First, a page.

noun tropic: [a] the parallel of latitude 23°26ʹ north (tropic of Cancer) or south (tropic of Capricorn) of the equator… [c] (the tropics) the region between the tropics of Cancer and Capricorn.

The adjective tropical can then be merely a geographical term (as in the meteorological expression tropical depression, or in tropical rainforest or tropical medicine); or it can index the cultural associations of the tropics, in references to tropical drinks, tropical music and dances, tropical clothing, and the like.  The cartoon title “Tropical Depression” then plays on these two senses of tropical as well on two senses of depression.

Next, on seasonal affective disorder, from Wikipedia:

Seasonal affective disorder (SAD) is a mood disorder subset in which people who have normal mental health throughout most of the year exhibit depressive symptoms at the same time each year, most commonly in winter. Common symptoms include sleeping too much and having little to no energy, and overeating.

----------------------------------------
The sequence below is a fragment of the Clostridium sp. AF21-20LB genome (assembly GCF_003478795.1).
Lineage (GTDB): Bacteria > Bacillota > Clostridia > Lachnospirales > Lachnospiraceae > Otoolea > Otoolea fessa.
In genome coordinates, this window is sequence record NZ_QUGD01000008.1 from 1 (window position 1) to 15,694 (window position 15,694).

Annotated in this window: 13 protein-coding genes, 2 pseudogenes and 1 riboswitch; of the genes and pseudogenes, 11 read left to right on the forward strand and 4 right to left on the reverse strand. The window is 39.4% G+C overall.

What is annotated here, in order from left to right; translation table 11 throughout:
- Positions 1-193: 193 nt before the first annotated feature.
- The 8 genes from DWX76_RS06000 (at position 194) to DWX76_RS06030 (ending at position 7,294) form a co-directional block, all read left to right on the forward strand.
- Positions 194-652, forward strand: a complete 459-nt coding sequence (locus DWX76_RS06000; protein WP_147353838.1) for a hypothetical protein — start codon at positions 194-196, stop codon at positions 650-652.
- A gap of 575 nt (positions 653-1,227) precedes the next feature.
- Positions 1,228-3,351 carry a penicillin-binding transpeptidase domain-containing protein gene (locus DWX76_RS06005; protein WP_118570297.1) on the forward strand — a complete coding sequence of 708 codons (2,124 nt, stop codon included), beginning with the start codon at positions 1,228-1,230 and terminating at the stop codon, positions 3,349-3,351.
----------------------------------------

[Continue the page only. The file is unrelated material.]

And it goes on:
… SAD in the United States affects from 1.4% of the population in Florida to 9.9% in Alaska. SAD was formally described and named in 1984 by Norman E. Rosenthal and colleagues at the National Institute of Mental Health.

And finally, the culturally tropical symbols in the cartoon. Most of these are familiar or have been taken up in other postings on this blog. Two deserve a bit of commentary.

First, the beachcomber hat — that’s what it’s known as in the clothing business — of straw. From the Windy City Novelties site: